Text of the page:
Transdermal Magnesium

Did you know that simply taking a bath can increase your magnesium absorption? Take relaxation to the next level with transdermal magnesium.

A staple of the bathroom cabinet, Epsom salt has been long hailed for its ability to relax and ease tired, sore muscles. It comes as little surprise then that the secret to its success lies in its other name, magnesium sulfate.

500 grams of Epsom salt dissolved in a bath of hot water will form magnesium ions that are able to cross the skin barrier into the blood and tissues, with excess excreted by the kidneys [1]. The same is true for soaking feet in a hot bucket of aqueous Epsom salts, and for hot Epsom salt compresses. Swapping showers for baths means your daily routine can also become your daily meditation and magnesium booster, in one!

It is still essential to maintain a diet rich in dark leafy greens, nuts, seeds and wholegrains to guarantee your magnesium intake is in good shape, and so too your amino acid, vitamin and fibre intake. However, since soils are depleted of many minerals including magnesium, and time to prepare foods so often seems scarce, supplementing magnesium may be necessary to ensure your levels are optimum. Baths and regular topical applications will help you achieve this. [See cautions for supplementing at the end of this article.]

A bath in a bottle!

Aqueous magnesium chloride is also absorbed through the skin. It is sometimes labelled liquid magnesium or magnesium oil, a solution that is not oil at all, but does have an oil-like, slippery feel. One such topical magnesium supplement, naturally sourced from Victorian underground aqueducts, is Australian owned Karma Rub.

You can make a preparation of magnesium oil yourself by saturating magnesium chloride salt with water. Magnesium oil can be applied directly to the skin and in ten minutes it will be absorbed. Although it leaves a little salty residue, it has been suggested that the skin absorbs magnesium three times better than the gastro-intestinal tract (which absorbs only 30% of ingested magnesium) [2]. Sufferers of IBS or other gut disease may indeed find it more effective, as diarrhoea and inflammation diminish magnesium absorption by the gut [3]. This is what makes transdermal magnesium a sensible option for magnesium supplementation.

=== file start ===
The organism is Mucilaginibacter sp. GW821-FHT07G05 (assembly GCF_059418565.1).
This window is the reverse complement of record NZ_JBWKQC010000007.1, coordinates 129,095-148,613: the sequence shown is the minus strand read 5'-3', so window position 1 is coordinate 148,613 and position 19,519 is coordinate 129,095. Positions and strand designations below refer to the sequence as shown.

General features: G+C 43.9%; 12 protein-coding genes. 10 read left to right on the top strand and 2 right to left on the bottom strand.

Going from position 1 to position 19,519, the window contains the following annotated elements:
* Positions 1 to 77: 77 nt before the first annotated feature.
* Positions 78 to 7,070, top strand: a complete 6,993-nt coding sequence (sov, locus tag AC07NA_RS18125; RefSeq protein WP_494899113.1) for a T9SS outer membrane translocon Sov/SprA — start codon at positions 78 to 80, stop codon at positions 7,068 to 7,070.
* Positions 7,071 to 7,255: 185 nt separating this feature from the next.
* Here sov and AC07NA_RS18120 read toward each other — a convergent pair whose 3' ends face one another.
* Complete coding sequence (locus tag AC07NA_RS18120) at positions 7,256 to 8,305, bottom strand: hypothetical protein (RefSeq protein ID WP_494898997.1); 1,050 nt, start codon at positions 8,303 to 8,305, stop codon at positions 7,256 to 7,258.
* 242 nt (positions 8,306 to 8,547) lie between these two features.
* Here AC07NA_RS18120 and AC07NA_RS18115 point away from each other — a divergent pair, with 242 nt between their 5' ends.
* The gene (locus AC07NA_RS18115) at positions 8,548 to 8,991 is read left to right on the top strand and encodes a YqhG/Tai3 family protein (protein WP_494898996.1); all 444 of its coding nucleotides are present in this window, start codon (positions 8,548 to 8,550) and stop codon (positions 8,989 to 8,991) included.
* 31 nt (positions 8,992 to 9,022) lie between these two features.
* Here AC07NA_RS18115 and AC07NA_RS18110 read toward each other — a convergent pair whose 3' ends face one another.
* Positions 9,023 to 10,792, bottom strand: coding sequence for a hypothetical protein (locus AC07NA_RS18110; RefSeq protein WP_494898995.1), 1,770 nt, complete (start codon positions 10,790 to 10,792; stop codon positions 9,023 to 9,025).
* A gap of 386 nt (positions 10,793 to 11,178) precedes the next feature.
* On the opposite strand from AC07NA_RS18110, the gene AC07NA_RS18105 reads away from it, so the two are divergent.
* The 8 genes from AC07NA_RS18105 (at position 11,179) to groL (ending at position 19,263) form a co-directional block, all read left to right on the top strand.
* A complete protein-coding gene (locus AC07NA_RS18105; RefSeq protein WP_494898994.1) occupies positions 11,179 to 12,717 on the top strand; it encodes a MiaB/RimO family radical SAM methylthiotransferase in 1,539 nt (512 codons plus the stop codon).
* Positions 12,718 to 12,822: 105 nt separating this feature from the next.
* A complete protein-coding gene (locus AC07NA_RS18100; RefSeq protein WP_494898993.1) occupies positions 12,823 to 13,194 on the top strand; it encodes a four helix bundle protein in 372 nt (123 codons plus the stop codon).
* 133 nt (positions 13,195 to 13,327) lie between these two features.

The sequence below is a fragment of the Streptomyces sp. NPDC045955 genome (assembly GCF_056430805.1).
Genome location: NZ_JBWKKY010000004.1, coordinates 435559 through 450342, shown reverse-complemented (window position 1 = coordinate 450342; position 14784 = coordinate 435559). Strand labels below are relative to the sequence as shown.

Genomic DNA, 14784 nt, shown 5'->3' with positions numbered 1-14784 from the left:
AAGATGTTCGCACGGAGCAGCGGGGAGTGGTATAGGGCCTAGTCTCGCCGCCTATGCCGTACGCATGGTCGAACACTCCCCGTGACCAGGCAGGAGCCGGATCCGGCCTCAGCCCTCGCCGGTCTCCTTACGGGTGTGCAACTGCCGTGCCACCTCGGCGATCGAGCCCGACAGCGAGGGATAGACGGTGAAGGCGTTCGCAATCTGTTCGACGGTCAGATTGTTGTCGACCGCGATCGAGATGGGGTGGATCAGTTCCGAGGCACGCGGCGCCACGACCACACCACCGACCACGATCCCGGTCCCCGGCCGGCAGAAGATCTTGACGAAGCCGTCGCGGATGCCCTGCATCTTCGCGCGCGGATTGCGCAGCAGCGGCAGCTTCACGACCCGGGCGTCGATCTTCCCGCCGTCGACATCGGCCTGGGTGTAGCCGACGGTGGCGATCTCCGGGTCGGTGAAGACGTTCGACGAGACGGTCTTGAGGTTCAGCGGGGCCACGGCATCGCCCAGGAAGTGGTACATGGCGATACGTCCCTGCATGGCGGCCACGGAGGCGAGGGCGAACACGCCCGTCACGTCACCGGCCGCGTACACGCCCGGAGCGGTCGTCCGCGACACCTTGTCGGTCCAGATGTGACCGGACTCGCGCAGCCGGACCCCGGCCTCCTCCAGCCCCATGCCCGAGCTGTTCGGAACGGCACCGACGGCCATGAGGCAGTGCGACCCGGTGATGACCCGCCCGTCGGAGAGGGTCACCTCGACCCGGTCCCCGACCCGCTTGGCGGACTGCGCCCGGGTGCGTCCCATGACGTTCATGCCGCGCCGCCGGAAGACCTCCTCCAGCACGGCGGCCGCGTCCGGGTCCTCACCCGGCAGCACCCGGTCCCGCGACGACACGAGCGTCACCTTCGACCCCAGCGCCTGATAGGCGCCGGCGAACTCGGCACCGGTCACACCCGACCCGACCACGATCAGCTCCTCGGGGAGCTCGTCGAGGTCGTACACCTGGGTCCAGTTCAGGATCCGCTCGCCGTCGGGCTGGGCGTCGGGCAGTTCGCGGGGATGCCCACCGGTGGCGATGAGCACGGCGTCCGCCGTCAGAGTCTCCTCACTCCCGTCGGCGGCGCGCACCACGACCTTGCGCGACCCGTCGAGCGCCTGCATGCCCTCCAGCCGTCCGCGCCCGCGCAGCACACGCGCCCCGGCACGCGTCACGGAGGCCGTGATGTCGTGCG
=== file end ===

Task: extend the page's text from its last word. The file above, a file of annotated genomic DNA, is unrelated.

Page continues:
Each method has its own advantages: magnesium oil can be applied directly to the site of pain, and baths have the benefit of being very relaxing. Both methods are obviously appropriate for pain relief, especially post-exercise and in conditions such as arthritis, myalgia, spasms or cramps. However, their benefits are much wider reaching due to the many roles magnesium plays in human biology. A future blog post, Magnesium under the Microscope, will give more detailed information.

So before you reach for the pills, remember it is easy to supplement your magnesium intake and aid muscle relaxation by enjoying more baths or keeping a bottle of magnesium oil at hand. Karma Rub comes in a variety of sizes, making it convenient to keep in your sports bag, handbag or drawer to boost your magnesium on the go, or to apply it when computer posture or a stressful day leads to tight neck and shoulder muscles. For more information visit karmarub.com.
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Cautions for supplementing
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